By Monica Alonzo
By Stephen Lemons
By Jason P. Woodbury
By Dulce Paloma Baltazar Pedraza
By Ray Stern
By Pete Kotz
By Monica Alonzo
By New Times
This morning, he says, he's accepted an offer of $200,000 for the rifle from a collector.
"You better not put that in the paper or the guys who I owe gambling debts to will come after me for it," he says and lets out a laugh.
Boyer won't say who the buyer is. He also won't say how he knows the rifle is Earp's, but later lets on that Earp's niece gave it to him.
The rifle is just one of many things Earp relatives have given the man who considers himself a "living link" to the famous Western lawman. Boyer's stature as the preeminent Wyatt Earp authority is so great, an admirer visiting his Web site recently dubbed him an icon.
Boyer thought it was funny, and has adopted it as a Web moniker. He's "The Icon" now to his many cyberspace fans.
Boyer's popularity comes from the Western history he's unearthed in decades of research and presented in numerous books. But one book more than the others has gained Boyer his fame.
Published in 1976, 32 years after the death of Wyatt Earp's third wife, Josephine, I Married Wyatt Earp: The Recollections of Josephine Sarah Marcus Earp has enjoyed a stellar reputation, both as one of the best-selling books ever published by the University of Arizona Press, and as the masterpiece of its editor, Glenn Boyer.
Boyer's indefatigable search for surviving Earp relatives, photographs and memorabilia made him a legend among Western historians, professional and amateur.
Boyer found and published a supposedly lost Wyatt Earp manuscript; he described for the first time in any detail the life of Earp's second wife, Mattie, who committed suicide after he abandoned her; he tracked down the letters of Wyatt Earp's sister-in-law, Louisa Earp, which are considered a major contribution to the field. It was also Boyer who unearthed the identity of Doc Holliday's companion, the prostitute Big Nose Kate. But of all of Boyer's achievements, none has brought him as much fame as Josephine's memoirs, which Boyer said he edited from Josephine's own manuscripts.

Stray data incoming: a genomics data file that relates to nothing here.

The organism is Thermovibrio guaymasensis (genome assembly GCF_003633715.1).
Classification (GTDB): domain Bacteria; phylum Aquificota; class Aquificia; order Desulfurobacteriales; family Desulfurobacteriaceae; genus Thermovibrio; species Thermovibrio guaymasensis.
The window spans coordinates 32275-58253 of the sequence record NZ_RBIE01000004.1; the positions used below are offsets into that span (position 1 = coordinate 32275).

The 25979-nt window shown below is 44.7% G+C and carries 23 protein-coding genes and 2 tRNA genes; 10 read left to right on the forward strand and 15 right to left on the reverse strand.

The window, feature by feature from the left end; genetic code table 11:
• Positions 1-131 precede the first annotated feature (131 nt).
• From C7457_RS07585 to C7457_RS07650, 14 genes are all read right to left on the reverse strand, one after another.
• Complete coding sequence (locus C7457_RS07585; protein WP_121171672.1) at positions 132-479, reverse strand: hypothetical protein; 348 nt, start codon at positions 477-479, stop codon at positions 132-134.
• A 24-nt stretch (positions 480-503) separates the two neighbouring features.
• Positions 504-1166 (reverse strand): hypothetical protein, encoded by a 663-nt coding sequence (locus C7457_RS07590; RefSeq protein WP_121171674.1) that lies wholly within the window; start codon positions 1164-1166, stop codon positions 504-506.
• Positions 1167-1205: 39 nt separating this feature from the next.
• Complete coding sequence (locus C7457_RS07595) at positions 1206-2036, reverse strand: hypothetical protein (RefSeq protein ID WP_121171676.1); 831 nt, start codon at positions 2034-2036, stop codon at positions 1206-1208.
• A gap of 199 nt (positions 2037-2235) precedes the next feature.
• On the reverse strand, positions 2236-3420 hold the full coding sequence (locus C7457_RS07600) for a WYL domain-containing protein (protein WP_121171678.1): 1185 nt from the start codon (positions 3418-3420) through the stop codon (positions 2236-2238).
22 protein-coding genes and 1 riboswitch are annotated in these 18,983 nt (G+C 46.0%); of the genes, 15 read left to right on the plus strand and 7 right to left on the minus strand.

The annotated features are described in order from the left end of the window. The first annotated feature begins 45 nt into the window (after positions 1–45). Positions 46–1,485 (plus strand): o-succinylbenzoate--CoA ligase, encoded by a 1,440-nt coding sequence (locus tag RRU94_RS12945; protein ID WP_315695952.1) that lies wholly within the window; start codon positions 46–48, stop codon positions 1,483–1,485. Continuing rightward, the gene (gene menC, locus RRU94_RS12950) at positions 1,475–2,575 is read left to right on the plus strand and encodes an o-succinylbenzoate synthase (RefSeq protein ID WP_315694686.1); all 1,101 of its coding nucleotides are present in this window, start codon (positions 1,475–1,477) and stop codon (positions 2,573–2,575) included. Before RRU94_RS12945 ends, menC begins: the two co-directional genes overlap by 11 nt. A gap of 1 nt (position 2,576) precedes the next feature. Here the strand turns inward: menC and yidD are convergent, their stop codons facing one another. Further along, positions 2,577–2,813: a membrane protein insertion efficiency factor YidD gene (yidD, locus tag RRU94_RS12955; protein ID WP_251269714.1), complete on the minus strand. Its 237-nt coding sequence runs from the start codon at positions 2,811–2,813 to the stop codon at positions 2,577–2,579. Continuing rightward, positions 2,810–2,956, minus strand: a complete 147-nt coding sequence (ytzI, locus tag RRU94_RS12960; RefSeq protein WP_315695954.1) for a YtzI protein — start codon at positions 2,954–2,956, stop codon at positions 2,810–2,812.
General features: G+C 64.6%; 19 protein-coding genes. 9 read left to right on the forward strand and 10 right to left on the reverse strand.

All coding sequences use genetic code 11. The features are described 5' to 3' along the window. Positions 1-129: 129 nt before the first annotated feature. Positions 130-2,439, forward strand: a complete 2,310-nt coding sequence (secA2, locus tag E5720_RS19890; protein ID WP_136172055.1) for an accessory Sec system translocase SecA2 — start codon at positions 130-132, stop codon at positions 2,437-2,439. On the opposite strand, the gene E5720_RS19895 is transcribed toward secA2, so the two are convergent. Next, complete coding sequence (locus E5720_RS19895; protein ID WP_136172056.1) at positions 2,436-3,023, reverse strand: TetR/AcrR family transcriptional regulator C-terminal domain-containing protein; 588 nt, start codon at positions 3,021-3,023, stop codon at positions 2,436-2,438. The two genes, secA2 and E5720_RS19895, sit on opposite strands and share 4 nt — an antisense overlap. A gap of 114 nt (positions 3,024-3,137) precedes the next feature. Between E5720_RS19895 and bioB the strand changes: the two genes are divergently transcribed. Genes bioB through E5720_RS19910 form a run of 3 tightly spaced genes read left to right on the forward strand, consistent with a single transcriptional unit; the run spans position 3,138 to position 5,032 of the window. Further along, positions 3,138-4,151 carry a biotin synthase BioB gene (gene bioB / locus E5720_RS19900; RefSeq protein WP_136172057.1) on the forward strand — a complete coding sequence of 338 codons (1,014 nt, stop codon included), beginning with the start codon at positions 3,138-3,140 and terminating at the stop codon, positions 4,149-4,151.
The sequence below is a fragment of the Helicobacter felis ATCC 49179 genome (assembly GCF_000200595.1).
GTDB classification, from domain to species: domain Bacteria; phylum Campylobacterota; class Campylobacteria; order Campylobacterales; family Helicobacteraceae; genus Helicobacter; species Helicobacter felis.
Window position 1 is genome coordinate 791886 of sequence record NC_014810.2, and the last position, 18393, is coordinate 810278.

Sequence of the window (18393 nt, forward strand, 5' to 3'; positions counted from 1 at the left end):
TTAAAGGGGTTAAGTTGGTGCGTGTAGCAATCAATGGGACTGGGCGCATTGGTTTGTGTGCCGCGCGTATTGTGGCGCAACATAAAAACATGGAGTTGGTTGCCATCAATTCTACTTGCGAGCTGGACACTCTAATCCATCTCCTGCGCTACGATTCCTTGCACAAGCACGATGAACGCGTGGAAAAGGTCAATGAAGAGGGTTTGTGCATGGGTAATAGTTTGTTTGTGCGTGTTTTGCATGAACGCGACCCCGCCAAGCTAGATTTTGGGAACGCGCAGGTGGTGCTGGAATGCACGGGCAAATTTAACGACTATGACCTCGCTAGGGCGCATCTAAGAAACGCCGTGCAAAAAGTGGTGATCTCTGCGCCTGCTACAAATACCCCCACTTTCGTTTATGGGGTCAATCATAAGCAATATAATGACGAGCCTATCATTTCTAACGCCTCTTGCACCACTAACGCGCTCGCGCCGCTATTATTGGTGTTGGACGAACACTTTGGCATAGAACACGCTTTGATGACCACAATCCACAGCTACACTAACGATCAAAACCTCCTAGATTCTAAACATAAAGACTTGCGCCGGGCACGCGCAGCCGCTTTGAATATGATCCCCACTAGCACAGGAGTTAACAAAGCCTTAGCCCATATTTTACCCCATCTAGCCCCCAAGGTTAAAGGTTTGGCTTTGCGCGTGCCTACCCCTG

For years, Boyer has been at the top of a substantial heap. An Earp expert estimates that about 3,000 history buffs avidly study Earp-related subjects, and about 200 of them can be considered hard-core "researchers." I Married Wyatt Earp, meanwhile, has sold more copies than any other Wyatt Earp book except for Stuart Lake's 1931 Wyatt Earp: Frontier Marshal.
His popularity is no doubt bolstered by Boyer himself. Charismatic, foul-mouthed, cantankerous, quick to tell a salacious tale, Boyer encourages select fans to visit him on his bucolic, peaceful southeast Arizona ranch near the Chiricahua Mountains.
Some of his readers, however, won't give him a minute of rest.
In recent years, the world's most preeminent authority on Wyatt Earp has endured accusations that for decades he's been taking his many fans for a ride.
A new generation of Wyatt Earp researchers says books once revered as definitive Western history are filled with dubious material based on nonexistent sources.
Chief among Boyer's detractors is Casey Tefertiller, a Bay Area journalist and Wyatt Earp biographer, who charges that Boyer faked much of I Married Wyatt Earp and fooled a scholarly press in the bargain. Western history associations have been reeling from the charges against Boyer, and have printed broadsides between Boyer critics and supporters. Tefertiller says that Boyer has refused to answer many of the charges against him.
"No one's dealt with the specifics of the issue. No one has ever confronted Glenn Boyer and said, 'Here's your chance, prove you're right. Show the disputed sources,'" Tefertiller says.
New Times asked Boyer about the controversy over his work, and the affable writer gladly extended an invitation to visit his ranch. He promised to open his vast Earp collection for inspection.
Boyer offered New Times a copy of the manuscript of his next book, "The Earp Curse," which, Boyer said, would explain what motivates his critics to make scurrilous charges against him. He also handed over valuable photographs of Tombstone's storied residents. And he didn't hesitate to pose for photographs.
New Times also interviewed other Earp researchers and academic historians, and reviewed decades of Boyer's work, including his many books and pamphlets, articles he had written about his research and letters he wrote other researchers.
Boyer's responses to key questions as well as a review of the material show that Boyer has employed misleading methods to produce his books, including his masterwork, I Married Wyatt Earp. Fiction appears to infuse much of his historical writings, which has led not only to confusion among scholars but to the popular imagination as well.
When Boyer began to gain his reputation as an Earp researcher in the 1960s, he announced that he would wipe away the mythmaking of previous writers to bring the world the unvarnished truth of Wyatt Earp's life.
He said he would uncover what really happened the afternoon of October 26, 1881, when Earp, his brothers Morgan and Virgil and their friend Doc Holliday faced off against four members of the Clanton rustler gang on the streets of Tombstone, Arizona.